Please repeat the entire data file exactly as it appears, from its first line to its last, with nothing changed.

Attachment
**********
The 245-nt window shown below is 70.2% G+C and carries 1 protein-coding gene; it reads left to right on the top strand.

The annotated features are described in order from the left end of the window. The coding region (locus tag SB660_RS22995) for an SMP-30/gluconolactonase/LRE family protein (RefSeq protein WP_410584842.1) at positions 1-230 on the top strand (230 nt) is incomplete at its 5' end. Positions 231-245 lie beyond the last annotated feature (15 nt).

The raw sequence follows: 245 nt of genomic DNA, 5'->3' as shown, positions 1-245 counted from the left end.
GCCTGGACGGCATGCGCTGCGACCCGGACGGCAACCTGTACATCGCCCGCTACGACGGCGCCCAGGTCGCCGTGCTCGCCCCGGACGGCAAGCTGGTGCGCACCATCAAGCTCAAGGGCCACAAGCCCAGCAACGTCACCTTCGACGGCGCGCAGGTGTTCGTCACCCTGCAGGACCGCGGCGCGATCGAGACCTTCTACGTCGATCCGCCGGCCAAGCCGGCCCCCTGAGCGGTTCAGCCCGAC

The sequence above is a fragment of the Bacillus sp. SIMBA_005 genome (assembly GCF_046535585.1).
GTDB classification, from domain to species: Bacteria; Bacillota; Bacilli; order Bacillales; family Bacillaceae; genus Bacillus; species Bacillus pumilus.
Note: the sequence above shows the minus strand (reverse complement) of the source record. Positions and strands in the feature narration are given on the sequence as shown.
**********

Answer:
The 245-nt window shown below is 70.2% G+C and carries 1 protein-coding gene; it reads left to right on the top strand.

The annotated features are described in order from the left end of the window. The coding region (locus tag SB660_RS22995) for an SMP-30/gluconolactonase/LRE family protein (RefSeq protein WP_410584842.1) at positions 1-230 on the top strand (230 nt) is incomplete at its 5' end. Positions 231-245 lie beyond the last annotated feature (15 nt).

The raw sequence follows: 245 nt of genomic DNA, 5'->3' as shown, positions 1-245 counted from the left end.
GCCTGGACGGCATGCGCTGCGACCCGGACGGCAACCTGTACATCGCCCGCTACGACGGCGCCCAGGTCGCCGTGCTCGCCCCGGACGGCAAGCTGGTGCGCACCATCAAGCTCAAGGGCCACAAGCCCAGCAACGTCACCTTCGACGGCGCGCAGGTGTTCGTCACCCTGCAGGACCGCGGCGCGATCGAGACCTTCTACGTCGATCCGCCGGCCAAGCCGGCCCCCTGAGCGGTTCAGCCCGAC

The sequence above is a fragment of the Bacillus sp. SIMBA_005 genome (assembly GCF_046535585.1).
GTDB classification, from domain to species: Bacteria; Bacillota; Bacilli; order Bacillales; family Bacillaceae; genus Bacillus; species Bacillus pumilus.
Note: the sequence above shows the minus strand (reverse complement) of the source record. Positions and strands in the feature narration are given on the sequence as shown.